A banking Trojan known as 'Kronos' has hit the headlines following the arrest of Marcus Hutchins, a 23-year-old British security expert who was widely credited with stopping a global cybersecurity crisis in May 2017. According to the FBI, Hutchins "created" it.
The federal indictment naming Hutchins, who used the name 'MalwareTech' online, clearly stated the accusation in black and white. The suspect was arrested after travelling to the US for Defcon, an annual hacking conference. But what exactly is the Kronos Trojan and what does it do?
The first references to the malware emerged back in 2014 from a cybersecurity division of IBM, who found that the malicious Trojan had been made available for sale in a Russian underground forum.
It was being advertised for $7,000 (£5,330) and claimed to be able to evade detection from anti-virus software.
Kronos was a form of banking Trojan, meaning it came disguised as legitimate software but could, in reality, steal usernames and passwords. IBM's team disclosed the find on 11 July 2014. Two days later, MalwareTech tweeted: "Anyone got a kronos sample?"
Continuing with references to Greek mythology, the Trojan – also reportedly linked to a botnet of infected computers - was "compatible" with Zeus, another popular banking malware.
On the criminal marketplace, the Kronos seller (who, of course, is not confirmed to be Hutchins) was offering a one-week test for $1,000. The payment method – like most other forms of cybercrime – was in bitcoin, which remains one of the popular forms of digital currency to this day.
It all went rather silent until 2 October 2015, when IBM found that Kronos was targeting banks in the UK and India. "Kronos's new configuration includes more strategic updates, including elaborate web injection schemes for some of the banks it targets," experts stated at the time.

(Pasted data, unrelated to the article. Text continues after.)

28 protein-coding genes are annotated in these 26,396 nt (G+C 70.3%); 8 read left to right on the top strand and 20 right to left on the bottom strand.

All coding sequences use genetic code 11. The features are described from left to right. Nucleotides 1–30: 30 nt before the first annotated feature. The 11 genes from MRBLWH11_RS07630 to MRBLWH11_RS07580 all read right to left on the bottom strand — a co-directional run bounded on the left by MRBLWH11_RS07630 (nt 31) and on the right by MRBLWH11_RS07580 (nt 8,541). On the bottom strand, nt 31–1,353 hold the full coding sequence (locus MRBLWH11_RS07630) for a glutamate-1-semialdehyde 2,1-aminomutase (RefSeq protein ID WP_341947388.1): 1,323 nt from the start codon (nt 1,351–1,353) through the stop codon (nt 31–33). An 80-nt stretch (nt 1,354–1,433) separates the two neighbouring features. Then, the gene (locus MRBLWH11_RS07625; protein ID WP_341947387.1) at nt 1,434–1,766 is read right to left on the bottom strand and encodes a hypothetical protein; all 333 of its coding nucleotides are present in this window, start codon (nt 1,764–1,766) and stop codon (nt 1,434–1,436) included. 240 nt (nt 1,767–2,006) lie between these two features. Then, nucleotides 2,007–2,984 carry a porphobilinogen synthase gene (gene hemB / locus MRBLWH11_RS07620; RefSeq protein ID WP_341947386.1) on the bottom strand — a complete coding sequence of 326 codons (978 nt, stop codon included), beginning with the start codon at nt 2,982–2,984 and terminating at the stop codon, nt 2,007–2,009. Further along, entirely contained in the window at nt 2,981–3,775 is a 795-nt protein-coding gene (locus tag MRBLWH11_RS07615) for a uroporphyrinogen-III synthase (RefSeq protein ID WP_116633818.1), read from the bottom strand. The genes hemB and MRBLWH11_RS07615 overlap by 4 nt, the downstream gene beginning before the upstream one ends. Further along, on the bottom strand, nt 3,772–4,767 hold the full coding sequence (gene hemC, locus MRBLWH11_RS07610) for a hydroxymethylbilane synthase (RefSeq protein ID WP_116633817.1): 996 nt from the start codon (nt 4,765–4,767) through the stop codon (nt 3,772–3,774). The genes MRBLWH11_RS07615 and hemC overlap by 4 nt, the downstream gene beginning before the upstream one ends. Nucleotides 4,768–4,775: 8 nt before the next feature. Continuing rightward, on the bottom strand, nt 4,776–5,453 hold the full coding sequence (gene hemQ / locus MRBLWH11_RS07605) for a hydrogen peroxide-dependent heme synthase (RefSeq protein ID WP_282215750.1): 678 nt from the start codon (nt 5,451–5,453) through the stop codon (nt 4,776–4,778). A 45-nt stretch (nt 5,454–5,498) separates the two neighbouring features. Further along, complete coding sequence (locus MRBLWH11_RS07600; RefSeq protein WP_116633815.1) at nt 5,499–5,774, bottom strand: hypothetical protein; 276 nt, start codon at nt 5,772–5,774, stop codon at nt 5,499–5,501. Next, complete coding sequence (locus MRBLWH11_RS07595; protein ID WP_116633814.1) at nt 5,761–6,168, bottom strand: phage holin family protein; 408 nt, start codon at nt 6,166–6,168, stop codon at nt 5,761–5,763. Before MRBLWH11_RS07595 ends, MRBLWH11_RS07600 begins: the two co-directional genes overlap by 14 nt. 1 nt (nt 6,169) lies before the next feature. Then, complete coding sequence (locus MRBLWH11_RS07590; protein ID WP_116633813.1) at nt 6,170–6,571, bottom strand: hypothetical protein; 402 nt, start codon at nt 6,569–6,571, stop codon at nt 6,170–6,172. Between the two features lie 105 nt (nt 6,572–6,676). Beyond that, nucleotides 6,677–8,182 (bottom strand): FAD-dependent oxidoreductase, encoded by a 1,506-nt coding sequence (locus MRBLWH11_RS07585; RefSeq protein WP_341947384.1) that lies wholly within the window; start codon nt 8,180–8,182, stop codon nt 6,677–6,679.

A year later, on 15 November, cybersecurity firm Proofpoint released analysis saying that its researchers "observed several relatively large email campaigns" distributing Kronos. On 10 and 14 November, the team spotted swathes of spam hitting healthcare and hospitality targets.
How exactly Hutchins is linked to Kronos remains unclear. In its indictment, published 3 August 2017, the US Department of Justice (DoJ) referenced a second unnamed defendant who reportedly sold the malware on an underground marketplace called AlphaBay for a total of $3,000.
AlphaBay was recently dismantled following a global cybercrime operation.
Hutchins became a well-known figure in the cybersecurity community after stopping the spread of "WannaCry" ransomware in May 2017 by locating a killswitch hidden in its code. The malware eventually spread to 300,000 machines across 150 countries, authorities said.
In the wake of his arrest, friends and supporters refused to believe Hutchins was involved in the creation of Kronos. The 23-year-old was a security researcher by trade and, they said, must have simply been analysing the Trojan's code. At this point, such views remain speculation.
After rising to prominence, Hutchins reportedly worked in some capacity with British intelligence agency GCHQ. The National Cyber Security Centre (NCSC), a fork of the agency, said on 3 August: "This is a law enforcement matter and it would be inappropriate to comment further."